Let me be almost recklessly honest: I allow my Android phone to distract me while driving. Sure, I stick to the Google Maps interface when I’m navigating somewhere, and try to avoid skipping through songs as I’m streaming music. But even with this level of quasi-carefulness, I could benefit from Google’s plan to put Android Auto directly on smartphone screens, a new feature that I tested in my own car at Google HQ on Tuesday.
Android Auto, first announced in 2014, was designed to keep Android users like me from fiddling around with our devices when we should really be paying attention to the road. The headline features include hands-free voice control for playing music, texting, making phone calls, and navigating via Google Maps. Android Auto also features Google Now-style cards that occasionally pop up with calendar reminders and weather forecasts.
The idea is to give you only the most basic, necessary smartphone functionality in a voice-controlled interface, so that you’re not doing stupid things—like angrily firing off Facebook messages—when you should be driving.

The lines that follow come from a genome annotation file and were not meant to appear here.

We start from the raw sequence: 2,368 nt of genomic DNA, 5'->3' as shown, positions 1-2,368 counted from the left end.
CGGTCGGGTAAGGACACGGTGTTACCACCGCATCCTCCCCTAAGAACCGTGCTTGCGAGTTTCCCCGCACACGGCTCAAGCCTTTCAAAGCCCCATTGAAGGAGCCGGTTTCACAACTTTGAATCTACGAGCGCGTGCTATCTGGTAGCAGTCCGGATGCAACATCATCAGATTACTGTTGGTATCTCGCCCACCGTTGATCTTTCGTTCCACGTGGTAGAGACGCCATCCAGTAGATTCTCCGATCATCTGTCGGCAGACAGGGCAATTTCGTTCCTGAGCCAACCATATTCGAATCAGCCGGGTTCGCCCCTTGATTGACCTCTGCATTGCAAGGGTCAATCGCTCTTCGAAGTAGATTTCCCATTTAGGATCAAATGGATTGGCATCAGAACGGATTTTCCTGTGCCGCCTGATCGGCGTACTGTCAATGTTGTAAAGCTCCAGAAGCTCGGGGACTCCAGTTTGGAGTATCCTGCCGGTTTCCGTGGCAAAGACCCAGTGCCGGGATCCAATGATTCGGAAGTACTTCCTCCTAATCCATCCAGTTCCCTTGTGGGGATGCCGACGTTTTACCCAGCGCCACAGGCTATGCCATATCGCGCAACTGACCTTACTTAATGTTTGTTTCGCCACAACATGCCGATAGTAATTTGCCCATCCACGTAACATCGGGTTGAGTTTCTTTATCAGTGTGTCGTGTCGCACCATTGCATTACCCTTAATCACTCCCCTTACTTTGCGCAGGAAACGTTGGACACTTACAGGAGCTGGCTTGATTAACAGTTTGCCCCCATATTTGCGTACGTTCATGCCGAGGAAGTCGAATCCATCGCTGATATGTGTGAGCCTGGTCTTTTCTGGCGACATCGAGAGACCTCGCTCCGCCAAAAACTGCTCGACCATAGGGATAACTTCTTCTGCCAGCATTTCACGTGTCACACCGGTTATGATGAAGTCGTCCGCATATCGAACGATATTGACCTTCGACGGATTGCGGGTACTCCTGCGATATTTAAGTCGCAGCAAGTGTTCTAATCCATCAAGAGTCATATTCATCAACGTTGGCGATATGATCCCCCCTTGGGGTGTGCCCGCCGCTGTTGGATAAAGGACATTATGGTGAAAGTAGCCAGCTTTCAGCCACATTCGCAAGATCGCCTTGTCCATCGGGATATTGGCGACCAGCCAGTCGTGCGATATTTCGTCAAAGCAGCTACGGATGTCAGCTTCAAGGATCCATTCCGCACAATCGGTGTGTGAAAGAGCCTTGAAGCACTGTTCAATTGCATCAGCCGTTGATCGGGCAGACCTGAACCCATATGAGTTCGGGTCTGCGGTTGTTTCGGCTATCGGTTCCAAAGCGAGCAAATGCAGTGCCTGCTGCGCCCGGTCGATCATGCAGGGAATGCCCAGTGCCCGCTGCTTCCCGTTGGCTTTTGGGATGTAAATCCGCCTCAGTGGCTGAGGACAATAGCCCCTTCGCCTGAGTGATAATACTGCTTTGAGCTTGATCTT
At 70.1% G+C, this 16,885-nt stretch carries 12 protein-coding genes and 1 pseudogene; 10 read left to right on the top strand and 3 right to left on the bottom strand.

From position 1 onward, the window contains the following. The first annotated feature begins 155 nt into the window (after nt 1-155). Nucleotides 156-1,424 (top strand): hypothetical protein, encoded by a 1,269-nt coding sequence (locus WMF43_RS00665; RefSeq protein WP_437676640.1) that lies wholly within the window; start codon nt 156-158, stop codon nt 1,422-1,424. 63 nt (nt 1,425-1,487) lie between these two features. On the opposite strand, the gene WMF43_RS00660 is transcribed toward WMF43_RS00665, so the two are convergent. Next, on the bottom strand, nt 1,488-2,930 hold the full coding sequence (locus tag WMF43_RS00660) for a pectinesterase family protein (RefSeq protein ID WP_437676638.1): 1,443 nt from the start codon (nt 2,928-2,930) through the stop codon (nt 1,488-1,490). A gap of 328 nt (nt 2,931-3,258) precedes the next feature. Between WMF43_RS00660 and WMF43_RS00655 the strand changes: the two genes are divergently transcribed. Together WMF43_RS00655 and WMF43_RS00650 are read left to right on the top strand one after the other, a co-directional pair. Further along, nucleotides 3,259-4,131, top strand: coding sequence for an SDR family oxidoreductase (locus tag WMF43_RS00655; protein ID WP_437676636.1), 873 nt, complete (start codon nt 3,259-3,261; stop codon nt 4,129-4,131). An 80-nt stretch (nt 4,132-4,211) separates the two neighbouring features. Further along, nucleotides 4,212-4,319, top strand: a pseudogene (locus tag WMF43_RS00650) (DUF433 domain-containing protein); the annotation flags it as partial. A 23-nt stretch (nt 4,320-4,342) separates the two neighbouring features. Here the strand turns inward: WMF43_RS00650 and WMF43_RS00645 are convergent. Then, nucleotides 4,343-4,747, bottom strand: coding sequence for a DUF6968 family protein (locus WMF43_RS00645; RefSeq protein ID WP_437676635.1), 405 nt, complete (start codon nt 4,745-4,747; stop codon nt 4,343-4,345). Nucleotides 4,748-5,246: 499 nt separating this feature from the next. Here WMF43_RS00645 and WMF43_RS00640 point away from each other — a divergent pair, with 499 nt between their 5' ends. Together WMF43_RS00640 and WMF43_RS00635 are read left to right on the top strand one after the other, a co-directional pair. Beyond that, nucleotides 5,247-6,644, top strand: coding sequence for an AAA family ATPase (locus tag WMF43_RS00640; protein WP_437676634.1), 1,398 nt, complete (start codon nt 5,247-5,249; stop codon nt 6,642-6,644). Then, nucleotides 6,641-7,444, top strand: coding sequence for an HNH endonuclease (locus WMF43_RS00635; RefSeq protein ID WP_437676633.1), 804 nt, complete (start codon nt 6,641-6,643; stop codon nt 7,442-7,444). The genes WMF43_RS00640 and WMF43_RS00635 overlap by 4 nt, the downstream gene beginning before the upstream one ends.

These are all great features, but to use Android Auto, you’ve had to either buy one of the 100 different car models that offer it, or purchase an aftermarket head unit from a company like Pioneer or Kenwood.
But, thankfully that’s all changing, as Google is working on a standalone version of Android Auto to be released later this year. No longer will you have to trade in your vehicle or tear apart your dashboard just to enjoy the system. But you will need an Android smartphone running Lollipop and up—as well as a little common sense to invest in an effective dashboard mount.
Here’s what I found during my brief time with Android Auto for the phone screen.
My car... made new again
Google let me borrow a Nexus 6P loaded with a beta version of Android Auto for the phone screen. It’s not officially called that—it’s still just “Android Auto”—but Google used that phrasing during my demo, and asked that I make an explicit distinction between Android Auto on phone screens, and Android Auto on dashboard screens. At any rate, we mounted the phone to an air conditioning vent, right underneath the stereo display, and quickly hooked it up to my car’s Bluetooth.
Like Android Auto in your dashboard, Android Auto on your phone uses easy-to-tap cards.
The interface for Android Auto for your phone screen is just as pared down and simple as the version of Android Auto that I originally reviewed. It’s a bigger, less busy interface than stock Android, and everything is designed to enhance visibility and minimize distraction.
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